South Africa Hundreds of immigrants boarded crowded buses for Mozambique and other African nations Thursday, passing bags and even babies through the windows in a rush to flee violent attacks against outsiders that have left 42 dead.
But many other immigrants - drawn to South Africa by hopes of a better life - say they have nowhere to run despite violence that has forced more than 25,000 from their homes.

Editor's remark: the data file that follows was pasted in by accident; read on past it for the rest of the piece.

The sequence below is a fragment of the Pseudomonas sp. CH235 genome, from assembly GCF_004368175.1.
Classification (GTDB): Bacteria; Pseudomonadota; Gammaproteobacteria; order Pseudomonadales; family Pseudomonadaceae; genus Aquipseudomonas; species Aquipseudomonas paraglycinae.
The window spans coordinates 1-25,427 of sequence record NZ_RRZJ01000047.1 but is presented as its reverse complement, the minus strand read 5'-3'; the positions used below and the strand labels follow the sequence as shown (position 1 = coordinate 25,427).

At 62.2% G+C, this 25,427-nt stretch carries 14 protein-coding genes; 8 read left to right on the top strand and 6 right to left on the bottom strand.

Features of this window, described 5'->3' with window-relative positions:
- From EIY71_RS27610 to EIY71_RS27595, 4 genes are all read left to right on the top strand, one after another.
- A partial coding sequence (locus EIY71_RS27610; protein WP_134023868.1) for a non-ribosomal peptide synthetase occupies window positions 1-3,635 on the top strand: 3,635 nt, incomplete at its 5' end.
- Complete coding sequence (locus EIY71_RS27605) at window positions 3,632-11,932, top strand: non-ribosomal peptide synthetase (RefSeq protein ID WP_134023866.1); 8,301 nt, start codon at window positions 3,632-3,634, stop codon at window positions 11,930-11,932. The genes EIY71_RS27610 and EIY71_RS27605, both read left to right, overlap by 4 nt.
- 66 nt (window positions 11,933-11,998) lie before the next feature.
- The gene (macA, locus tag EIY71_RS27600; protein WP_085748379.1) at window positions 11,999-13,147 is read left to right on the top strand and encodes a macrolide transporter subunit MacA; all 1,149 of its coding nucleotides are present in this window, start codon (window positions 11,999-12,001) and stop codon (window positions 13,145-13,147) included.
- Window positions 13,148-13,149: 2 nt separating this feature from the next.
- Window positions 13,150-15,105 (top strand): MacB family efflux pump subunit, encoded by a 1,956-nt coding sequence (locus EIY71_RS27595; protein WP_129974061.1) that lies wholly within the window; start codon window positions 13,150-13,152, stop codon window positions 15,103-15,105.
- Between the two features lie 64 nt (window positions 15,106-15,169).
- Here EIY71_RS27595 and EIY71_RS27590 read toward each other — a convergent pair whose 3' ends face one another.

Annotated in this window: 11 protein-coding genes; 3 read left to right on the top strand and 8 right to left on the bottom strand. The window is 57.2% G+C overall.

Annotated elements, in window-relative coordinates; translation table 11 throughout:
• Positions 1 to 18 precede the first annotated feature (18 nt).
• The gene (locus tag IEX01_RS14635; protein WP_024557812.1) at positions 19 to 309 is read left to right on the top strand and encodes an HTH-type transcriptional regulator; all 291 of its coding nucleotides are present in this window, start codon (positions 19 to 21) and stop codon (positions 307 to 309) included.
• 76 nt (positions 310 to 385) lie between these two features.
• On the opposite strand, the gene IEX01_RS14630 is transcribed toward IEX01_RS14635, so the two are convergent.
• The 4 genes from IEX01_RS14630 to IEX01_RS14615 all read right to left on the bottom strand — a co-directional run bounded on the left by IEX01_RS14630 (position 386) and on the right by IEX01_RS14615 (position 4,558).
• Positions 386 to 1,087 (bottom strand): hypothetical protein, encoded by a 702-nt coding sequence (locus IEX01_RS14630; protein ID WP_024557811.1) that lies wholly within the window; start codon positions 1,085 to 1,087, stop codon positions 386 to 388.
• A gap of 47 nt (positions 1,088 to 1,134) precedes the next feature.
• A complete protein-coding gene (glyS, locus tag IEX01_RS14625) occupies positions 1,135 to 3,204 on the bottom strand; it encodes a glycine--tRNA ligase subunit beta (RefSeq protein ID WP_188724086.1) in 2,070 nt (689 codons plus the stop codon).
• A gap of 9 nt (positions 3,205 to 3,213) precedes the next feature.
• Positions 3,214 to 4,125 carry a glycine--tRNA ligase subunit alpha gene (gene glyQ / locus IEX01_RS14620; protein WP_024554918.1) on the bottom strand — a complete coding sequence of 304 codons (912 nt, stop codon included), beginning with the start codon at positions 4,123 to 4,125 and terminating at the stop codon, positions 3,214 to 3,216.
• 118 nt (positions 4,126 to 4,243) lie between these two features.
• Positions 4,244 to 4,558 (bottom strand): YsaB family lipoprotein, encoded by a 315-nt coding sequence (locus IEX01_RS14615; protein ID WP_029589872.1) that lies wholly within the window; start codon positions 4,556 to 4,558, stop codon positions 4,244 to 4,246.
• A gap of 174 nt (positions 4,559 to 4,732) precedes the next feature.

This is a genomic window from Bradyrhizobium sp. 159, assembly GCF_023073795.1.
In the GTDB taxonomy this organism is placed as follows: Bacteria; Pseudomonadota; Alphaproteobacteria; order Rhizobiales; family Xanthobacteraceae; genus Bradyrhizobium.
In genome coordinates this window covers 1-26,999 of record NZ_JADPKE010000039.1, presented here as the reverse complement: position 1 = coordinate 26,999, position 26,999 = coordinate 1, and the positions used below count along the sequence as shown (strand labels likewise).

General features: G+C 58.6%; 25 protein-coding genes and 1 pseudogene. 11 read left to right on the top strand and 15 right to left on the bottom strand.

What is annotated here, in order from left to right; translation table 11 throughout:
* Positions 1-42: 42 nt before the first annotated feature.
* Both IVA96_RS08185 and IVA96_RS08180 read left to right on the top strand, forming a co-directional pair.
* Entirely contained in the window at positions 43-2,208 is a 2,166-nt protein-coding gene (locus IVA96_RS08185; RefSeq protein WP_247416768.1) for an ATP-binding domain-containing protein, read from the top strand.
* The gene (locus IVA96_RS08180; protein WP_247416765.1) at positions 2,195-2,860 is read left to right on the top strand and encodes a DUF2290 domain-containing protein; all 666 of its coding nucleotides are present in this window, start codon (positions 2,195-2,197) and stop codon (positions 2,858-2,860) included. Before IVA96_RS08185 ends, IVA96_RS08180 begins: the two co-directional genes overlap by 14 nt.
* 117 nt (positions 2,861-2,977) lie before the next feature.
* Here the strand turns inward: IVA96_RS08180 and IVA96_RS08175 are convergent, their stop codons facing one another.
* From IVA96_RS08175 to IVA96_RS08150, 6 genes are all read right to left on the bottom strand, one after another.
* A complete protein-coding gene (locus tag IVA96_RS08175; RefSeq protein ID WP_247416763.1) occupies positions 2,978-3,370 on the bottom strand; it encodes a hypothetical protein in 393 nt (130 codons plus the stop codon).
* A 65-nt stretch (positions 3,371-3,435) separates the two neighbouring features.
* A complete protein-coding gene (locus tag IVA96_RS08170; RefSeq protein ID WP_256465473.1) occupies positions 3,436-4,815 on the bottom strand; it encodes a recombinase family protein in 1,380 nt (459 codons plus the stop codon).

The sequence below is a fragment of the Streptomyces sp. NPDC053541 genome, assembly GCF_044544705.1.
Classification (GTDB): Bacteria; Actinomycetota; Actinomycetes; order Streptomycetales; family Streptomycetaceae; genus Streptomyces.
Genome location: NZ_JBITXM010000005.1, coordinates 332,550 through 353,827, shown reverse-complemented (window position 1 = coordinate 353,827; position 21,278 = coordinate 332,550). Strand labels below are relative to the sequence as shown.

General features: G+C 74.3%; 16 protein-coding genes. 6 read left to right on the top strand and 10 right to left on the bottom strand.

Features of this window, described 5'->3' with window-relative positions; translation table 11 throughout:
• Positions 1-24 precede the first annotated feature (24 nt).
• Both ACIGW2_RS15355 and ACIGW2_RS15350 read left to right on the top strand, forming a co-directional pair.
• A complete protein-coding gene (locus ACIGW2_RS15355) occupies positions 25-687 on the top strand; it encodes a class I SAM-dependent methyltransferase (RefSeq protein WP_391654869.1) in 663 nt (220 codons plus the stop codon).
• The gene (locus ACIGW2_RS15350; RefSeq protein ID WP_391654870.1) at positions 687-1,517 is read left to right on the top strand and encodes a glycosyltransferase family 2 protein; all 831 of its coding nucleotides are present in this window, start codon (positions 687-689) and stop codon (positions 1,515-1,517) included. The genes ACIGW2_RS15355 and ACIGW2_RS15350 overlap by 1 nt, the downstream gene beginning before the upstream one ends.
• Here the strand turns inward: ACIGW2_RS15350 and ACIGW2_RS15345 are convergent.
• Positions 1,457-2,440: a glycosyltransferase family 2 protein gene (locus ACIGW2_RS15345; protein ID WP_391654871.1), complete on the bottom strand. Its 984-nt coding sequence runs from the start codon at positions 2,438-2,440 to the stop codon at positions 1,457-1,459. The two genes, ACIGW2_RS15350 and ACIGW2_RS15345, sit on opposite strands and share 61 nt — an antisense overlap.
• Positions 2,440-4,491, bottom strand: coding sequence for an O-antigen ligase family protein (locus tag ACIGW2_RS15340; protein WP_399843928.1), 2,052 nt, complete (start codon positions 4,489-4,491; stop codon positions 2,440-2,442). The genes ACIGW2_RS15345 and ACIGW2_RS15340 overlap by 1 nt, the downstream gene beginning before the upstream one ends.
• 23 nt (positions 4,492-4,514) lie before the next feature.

South Africa's poorest have increasingly come to blame migrants from Zimbabwe and other African countries for domestic problems such as crime and unemployment. The frustration boiled over two weeks ago, when mobs tore through the slums of Johannesburg, leaving foreign victims burned alive, stabbed, shot or beaten to death.
In a bid to tamp down the violence, South Africa put soldiers on the streets of its commercial hub Thursday - the first time since the end of apartheid that the military has been deployed in Johannesburg.